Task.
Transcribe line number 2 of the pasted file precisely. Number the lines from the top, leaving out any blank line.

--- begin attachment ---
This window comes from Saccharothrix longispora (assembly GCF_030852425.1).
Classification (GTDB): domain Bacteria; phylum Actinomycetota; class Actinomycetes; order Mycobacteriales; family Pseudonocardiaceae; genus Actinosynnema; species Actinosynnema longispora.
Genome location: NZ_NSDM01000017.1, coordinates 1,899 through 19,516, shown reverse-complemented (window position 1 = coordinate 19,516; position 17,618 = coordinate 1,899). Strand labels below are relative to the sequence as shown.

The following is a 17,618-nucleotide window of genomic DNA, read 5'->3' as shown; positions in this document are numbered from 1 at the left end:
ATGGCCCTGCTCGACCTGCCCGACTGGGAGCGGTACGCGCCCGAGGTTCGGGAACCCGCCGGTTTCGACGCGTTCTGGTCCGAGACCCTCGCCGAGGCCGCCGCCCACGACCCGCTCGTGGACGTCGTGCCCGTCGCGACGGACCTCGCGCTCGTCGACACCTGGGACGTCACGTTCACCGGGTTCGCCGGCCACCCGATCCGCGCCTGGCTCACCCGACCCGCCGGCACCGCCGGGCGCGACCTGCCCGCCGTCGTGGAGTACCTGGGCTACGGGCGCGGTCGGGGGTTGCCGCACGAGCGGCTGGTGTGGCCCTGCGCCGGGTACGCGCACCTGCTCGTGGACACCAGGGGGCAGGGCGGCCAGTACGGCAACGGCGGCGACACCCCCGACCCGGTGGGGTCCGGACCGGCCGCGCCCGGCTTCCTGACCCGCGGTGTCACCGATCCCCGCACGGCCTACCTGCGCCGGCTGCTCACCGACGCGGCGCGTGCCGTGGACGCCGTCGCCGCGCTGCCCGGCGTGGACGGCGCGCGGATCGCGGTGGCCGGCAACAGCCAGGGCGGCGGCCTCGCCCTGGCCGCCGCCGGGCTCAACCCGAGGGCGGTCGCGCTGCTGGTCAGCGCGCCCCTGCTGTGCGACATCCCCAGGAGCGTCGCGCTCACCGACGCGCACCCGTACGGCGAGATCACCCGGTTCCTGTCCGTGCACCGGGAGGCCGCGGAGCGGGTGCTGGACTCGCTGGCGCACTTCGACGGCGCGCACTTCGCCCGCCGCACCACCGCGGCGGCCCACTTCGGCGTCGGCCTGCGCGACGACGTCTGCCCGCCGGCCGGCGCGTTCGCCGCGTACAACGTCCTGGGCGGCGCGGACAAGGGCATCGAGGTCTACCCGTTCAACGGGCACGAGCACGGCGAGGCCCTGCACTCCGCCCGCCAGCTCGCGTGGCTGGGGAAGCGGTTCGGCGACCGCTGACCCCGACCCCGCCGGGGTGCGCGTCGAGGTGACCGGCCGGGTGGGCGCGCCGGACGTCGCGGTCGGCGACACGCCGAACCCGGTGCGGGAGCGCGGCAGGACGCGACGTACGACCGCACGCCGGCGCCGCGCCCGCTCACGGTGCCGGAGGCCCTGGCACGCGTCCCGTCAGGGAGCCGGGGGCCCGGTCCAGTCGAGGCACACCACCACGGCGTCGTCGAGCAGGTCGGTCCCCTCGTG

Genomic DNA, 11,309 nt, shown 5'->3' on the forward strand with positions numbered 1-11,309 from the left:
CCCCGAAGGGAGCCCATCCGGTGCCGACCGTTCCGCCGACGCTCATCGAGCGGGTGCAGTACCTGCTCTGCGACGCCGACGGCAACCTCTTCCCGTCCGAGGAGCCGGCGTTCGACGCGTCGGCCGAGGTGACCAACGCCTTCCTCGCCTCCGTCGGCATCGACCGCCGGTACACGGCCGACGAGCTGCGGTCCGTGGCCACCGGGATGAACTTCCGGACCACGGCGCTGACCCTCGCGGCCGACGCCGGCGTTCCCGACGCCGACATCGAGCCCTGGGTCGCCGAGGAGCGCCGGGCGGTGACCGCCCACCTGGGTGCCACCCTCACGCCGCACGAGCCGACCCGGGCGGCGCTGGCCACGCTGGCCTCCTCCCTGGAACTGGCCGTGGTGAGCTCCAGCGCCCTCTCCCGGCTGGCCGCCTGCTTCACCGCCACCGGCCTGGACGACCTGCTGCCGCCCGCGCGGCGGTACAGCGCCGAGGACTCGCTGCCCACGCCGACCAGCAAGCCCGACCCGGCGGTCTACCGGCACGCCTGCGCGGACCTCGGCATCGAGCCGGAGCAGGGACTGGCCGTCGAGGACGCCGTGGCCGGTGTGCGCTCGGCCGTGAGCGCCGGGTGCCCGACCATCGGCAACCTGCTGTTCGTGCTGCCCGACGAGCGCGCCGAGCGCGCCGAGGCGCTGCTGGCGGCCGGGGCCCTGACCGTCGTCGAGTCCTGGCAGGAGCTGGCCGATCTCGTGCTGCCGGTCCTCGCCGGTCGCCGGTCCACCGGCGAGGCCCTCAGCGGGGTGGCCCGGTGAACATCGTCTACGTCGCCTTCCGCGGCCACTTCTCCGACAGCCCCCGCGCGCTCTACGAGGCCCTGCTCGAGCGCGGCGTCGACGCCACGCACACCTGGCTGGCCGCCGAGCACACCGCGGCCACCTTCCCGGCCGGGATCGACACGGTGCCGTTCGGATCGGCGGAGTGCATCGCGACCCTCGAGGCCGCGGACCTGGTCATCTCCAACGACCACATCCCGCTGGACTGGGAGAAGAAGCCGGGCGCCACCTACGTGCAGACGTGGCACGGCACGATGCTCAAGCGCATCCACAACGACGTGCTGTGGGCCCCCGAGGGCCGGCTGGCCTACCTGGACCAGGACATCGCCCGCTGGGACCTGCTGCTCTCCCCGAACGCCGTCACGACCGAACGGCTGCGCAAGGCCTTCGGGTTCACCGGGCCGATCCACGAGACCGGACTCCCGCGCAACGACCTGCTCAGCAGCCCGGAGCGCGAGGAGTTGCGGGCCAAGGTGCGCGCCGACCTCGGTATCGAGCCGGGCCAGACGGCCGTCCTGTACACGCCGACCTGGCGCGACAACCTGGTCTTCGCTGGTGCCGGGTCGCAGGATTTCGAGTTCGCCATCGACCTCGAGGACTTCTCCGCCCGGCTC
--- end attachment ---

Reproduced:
Classification (GTDB): domain Bacteria; phylum Actinomycetota; class Actinomycetes; order Mycobacteriales; family Pseudonocardiaceae; genus Actinosynnema; species Actinosynnema longispora.